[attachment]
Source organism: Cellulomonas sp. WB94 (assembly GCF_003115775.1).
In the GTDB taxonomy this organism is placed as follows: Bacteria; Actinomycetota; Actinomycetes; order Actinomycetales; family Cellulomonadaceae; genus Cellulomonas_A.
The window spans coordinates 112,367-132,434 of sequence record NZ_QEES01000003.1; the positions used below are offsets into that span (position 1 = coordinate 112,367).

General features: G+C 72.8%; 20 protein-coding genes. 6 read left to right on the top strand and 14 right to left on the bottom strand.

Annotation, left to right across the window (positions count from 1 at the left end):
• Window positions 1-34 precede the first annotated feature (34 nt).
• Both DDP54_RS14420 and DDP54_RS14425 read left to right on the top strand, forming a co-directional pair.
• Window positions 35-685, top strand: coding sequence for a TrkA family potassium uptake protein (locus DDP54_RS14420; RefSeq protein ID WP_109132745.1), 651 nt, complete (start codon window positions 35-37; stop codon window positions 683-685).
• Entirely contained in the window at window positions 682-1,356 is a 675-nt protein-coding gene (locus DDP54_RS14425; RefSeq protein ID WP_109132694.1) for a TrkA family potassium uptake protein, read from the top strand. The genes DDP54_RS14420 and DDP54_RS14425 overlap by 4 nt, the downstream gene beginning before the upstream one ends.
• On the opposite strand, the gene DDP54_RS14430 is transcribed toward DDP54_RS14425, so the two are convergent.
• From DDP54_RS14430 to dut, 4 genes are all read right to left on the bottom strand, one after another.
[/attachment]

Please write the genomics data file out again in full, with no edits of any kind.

Source organism: Cellulomonas sp. WB94 (assembly GCF_003115775.1).
In the GTDB taxonomy this organism is placed as follows: Bacteria; Actinomycetota; Actinomycetes; order Actinomycetales; family Cellulomonadaceae; genus Cellulomonas_A.
The window spans coordinates 112,367-132,434 of sequence record NZ_QEES01000003.1; the positions used below are offsets into that span (position 1 = coordinate 112,367).

General features: G+C 72.8%; 20 protein-coding genes. 6 read left to right on the top strand and 14 right to left on the bottom strand.

Annotation, left to right across the window (positions count from 1 at the left end):
• Window positions 1-34 precede the first annotated feature (34 nt).
• Both DDP54_RS14420 and DDP54_RS14425 read left to right on the top strand, forming a co-directional pair.
• Window positions 35-685, top strand: coding sequence for a TrkA family potassium uptake protein (locus DDP54_RS14420; RefSeq protein ID WP_109132745.1), 651 nt, complete (start codon window positions 35-37; stop codon window positions 683-685).
• Entirely contained in the window at window positions 682-1,356 is a 675-nt protein-coding gene (locus DDP54_RS14425; RefSeq protein ID WP_109132694.1) for a TrkA family potassium uptake protein, read from the top strand. The genes DDP54_RS14420 and DDP54_RS14425 overlap by 4 nt, the downstream gene beginning before the upstream one ends.
• On the opposite strand, the gene DDP54_RS14430 is transcribed toward DDP54_RS14425, so the two are convergent.
• From DDP54_RS14430 to dut, 4 genes are all read right to left on the bottom strand, one after another.